11 'Legitimate' Reasons for Becoming a Crazy Vegan

Health Check 15

steak dinnerJust say "no thanks" to steak!As trendy as it may have become in recent years, going vegan is no small feat. It's a serious, hands-on, full-time-job-like commitment. Or at least that's what I hear from my sister, who did it pretty strictly for a year. Inspired by her efforts (and okay, weight loss, too), I actually tried my hand at a pesca-vegan regimen for a couple of months only to throw in the towel when I realized I actually felt better overall -- more energy, better weight management, higher satiety -- while eating lean poultry, low-fat cheese, Greek yogurt, etc. While I still opt for almond milk and coconut milk desserts more often than cow's milk and ice cream, I now know veganism and I just weren't meant to be. As for my sis, well, she quit recently, too, because she was "hungry." Ha.

So, in retrospect, I started thinking about reasons people might -- for better or worse -- believe veganism is their diet soul mate. Here, 11 "legitimate" reasons for going vegan ...

  1. You have a chronic illness. Like Kris Carr, New York Times best-selling author, wellness activist, and Queen of Crazy Sexy Wellness, maybe you were given a diagnosis that is best kept in check with a super-strict, very clean, vegan diet. Awesome.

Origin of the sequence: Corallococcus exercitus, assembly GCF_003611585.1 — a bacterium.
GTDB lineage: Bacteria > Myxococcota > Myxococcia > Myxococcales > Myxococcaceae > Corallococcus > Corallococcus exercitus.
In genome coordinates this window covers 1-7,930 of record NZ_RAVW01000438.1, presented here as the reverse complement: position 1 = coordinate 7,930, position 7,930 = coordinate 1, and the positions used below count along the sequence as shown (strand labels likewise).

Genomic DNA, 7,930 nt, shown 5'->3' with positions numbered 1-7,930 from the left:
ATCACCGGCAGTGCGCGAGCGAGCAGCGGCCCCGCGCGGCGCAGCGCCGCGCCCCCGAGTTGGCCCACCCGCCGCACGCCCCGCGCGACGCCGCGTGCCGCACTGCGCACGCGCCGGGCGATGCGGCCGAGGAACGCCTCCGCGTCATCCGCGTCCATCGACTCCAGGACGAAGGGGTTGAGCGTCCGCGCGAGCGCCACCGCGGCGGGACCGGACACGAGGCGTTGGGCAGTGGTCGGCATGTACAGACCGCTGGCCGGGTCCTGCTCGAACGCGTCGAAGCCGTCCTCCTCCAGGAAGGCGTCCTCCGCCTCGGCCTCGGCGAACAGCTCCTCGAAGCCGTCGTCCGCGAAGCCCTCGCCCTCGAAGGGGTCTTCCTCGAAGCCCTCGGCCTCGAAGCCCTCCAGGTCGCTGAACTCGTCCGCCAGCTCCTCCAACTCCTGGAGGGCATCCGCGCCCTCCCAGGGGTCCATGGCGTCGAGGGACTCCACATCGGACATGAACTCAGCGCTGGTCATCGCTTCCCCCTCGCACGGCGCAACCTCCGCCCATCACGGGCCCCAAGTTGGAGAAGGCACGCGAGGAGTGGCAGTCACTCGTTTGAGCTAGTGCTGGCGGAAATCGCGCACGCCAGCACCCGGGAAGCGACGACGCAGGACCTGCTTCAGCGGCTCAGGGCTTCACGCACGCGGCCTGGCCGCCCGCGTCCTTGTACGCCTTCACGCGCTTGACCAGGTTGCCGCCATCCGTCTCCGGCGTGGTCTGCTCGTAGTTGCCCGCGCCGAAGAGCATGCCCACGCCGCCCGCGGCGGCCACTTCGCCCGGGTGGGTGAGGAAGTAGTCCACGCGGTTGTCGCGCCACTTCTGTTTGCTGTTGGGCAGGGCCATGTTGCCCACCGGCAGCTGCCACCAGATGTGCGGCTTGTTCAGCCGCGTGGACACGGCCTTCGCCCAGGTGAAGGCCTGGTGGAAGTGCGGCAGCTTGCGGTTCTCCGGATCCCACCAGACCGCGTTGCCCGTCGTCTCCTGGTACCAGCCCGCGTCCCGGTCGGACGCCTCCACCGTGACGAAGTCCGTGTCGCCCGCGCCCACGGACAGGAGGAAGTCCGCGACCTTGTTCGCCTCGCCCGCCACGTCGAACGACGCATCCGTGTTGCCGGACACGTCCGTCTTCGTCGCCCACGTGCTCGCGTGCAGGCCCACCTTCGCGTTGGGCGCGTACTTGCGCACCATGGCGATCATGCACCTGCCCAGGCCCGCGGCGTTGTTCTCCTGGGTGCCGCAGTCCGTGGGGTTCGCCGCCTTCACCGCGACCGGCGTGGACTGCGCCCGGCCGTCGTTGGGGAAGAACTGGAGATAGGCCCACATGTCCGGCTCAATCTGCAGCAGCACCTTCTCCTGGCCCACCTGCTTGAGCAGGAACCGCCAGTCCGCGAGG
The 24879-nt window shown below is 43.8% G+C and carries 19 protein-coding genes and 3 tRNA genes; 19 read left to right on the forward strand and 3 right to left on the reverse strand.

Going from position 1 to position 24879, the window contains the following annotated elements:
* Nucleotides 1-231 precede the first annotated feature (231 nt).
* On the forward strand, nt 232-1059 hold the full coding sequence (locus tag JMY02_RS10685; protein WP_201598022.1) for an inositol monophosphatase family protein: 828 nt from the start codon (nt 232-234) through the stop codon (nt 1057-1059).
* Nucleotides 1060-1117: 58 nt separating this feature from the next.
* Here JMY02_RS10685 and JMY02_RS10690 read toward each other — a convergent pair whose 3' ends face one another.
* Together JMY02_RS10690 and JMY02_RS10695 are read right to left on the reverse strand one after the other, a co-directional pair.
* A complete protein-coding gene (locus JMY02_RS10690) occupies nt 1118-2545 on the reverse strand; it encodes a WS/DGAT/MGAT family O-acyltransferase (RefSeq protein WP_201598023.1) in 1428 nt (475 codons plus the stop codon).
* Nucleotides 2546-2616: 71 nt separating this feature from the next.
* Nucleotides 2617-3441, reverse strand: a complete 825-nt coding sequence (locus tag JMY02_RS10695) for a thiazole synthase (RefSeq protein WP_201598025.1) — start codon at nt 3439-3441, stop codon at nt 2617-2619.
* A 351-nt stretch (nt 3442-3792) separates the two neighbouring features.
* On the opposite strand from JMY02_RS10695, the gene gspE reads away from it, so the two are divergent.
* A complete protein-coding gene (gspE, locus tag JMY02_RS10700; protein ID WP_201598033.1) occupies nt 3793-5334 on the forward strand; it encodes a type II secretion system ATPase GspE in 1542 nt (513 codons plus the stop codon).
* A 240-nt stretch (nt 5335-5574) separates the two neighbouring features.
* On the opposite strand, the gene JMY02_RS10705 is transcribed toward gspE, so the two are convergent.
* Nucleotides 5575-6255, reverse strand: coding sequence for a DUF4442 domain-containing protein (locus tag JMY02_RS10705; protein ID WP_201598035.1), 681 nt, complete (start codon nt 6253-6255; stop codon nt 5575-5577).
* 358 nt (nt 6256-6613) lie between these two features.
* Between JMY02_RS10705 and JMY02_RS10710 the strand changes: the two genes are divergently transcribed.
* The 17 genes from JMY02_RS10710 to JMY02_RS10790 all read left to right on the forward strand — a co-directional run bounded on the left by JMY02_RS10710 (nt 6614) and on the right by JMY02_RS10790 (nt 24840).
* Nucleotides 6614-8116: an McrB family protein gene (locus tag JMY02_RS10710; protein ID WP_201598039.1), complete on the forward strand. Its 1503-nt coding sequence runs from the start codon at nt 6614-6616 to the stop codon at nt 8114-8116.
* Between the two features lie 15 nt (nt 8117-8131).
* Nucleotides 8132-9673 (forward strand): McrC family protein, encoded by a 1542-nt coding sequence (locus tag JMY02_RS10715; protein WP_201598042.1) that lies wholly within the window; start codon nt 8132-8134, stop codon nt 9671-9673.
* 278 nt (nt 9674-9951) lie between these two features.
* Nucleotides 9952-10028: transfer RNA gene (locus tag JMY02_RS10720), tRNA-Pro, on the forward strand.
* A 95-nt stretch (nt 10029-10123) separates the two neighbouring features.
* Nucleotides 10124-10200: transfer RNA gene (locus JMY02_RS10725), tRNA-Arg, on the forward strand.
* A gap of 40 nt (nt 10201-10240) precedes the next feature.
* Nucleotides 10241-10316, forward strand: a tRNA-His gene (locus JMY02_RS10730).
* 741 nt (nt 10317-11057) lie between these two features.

2. Commercials about animal abuse set to Sarah McLachlan tunes make you cry. And thus, you don't wanna eat animals. Or their products.
  3. You watched Food, Inc. And it skeeved you out and made you want to strangle meat eaters and boycott all the companies and farmers that profit from animal abuse.
  4. You loooooove to cook. As in, you don't mind spending 24 hours per dish you prepare -- collecting a recipe, special ingredients like faux vegan cheese and nutritional yeast, thinking about how it is gonna turn out, and finally while cooking it, you strong-arm the dish into becoming what you want it to taste like. Like beef stroganoff. (Even if it'll never taste anything even close to actual beef stroganoff.)
  5. You're sure you can be a "relaxed" vegan. As in, if you see a jelly doughnut at a party, you're perfectly capable of convincing yourself that it's okay to eat, because a.) there's no ingredient list available, and b.) you know for a fact they're filled with, err, jelly -- not beef!
  6. Dairy makes you ill. No, really! What's up with that mucusy stuff it creates in your throat after you eat it, and why does it cause such noxious flatulence? Eww. I'll take the almond milk, thanks.
  7. You think celeb vegans like Alicia Silverstone and Lea Michele and Bob Harper are really hot. And if you eat like them, you'll totally look like them, right?
  8. You're experimenting in an attempt to address a chronic wellness issue. Maybe it'll clear up your acne or give your weight loss program a boost? Hey, worth a shot.
  9. It's a way to go green. You believe industrialized animal farming is a huge factor contributing to environmental degradation and are trying to live a more sustainable or eco-friendly lifestyle.
  10. You couldn't care less about food. Flavor shmavor. Gourmet shmoremet. Pass the iceberg!